Written in Latin between 1 B.C.E. and 2 C.E., The Art of Love is a three-book eley on how to seduce and maintain a relationship with a woman, as well as how to do the same with a man. The Art of Love contains various allusions to Greek mythology. Ovid also uses the legend of the rape of the Sabine Women as a rhetorical device in the text.
The Art of Love enjoyed a relatively high degree of popularity in the years following its publication. Controversial in its approach to sexuality and gender roles, the elegy also received harsh criticism from the date of publication up until the 20th century, when it was banned by the United States government. Historian debate whether or not Ovid’s banishment from Rome by Augustus in 8 C.E. was directly related to The Art of Love and its controversial content.
Ovid wrote a short sequel to The Art of Love" a poem titled "The Remedy for Love," which focused on heartbreak and how to deal with or avoid it. The Remedy for Love is only 814 lines long and is much lesser known than its predecessor.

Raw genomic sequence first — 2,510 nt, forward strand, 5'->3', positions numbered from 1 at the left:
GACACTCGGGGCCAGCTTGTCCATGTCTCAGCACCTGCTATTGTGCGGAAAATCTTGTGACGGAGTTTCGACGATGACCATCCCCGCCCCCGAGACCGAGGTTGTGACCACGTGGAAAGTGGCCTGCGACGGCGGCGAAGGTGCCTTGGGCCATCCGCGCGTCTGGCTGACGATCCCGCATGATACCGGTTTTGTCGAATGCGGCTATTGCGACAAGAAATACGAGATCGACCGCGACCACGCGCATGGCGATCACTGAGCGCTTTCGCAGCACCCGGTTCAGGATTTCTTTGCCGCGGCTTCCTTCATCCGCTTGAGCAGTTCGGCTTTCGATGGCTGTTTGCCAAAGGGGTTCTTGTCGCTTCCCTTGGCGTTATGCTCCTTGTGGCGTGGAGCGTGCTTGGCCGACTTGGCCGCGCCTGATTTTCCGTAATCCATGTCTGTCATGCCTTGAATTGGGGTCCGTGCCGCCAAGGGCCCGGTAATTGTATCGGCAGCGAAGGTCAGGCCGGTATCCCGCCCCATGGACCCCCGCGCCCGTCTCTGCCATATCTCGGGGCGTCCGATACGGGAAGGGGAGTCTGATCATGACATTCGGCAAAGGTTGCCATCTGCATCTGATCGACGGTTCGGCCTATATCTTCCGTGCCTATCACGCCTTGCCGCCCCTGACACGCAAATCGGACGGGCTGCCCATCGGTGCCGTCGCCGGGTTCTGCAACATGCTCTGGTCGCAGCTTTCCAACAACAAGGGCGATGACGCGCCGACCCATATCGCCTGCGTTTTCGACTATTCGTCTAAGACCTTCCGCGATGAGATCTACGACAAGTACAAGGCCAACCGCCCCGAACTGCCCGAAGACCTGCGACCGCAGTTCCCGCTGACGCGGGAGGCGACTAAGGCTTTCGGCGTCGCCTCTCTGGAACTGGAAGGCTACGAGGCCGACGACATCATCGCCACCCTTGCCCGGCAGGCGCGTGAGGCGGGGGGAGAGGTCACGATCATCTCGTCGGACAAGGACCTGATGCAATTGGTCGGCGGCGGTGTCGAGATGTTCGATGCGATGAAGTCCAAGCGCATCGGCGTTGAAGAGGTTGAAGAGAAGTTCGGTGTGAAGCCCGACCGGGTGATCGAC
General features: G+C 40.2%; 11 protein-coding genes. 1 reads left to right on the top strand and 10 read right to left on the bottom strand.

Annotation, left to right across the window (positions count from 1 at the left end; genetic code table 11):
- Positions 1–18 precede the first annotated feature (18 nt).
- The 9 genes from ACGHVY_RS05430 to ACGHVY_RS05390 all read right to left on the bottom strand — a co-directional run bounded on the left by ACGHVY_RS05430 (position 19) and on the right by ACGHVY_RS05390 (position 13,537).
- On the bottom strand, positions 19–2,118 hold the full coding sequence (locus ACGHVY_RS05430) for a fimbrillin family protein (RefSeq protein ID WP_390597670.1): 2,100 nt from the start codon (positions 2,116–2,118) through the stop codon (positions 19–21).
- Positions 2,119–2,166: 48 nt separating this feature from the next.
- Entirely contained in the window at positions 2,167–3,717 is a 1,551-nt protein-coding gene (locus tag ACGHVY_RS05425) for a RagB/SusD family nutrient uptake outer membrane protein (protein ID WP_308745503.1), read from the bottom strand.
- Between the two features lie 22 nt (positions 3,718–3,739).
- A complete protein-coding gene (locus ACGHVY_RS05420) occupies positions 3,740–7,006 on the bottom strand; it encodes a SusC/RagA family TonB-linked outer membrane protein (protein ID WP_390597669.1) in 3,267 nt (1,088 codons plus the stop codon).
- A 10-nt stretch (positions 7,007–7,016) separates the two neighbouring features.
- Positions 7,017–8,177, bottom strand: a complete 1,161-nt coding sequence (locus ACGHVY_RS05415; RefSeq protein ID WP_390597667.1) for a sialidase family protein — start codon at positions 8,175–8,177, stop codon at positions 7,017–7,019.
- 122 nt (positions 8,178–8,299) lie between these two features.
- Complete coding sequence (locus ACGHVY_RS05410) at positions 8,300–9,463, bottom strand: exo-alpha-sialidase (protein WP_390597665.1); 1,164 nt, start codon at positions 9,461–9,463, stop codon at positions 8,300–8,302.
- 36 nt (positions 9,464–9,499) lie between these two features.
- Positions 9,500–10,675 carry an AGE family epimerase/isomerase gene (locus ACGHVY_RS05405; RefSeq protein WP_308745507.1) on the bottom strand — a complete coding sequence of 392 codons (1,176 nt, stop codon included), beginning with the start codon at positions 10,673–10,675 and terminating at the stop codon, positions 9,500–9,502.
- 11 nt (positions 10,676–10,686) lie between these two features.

The Art of Love has been referenced, adapted, and interpreted in a variety of manners and contexts. However, perhaps the most important part of the text’s legacy was the medieval phenomenon of courtly love. Ovid’s works was highly influential in the development of the notion of courtly love, as well as in the most famous text regarding the topic: Andreas Capellanus’ De Amore.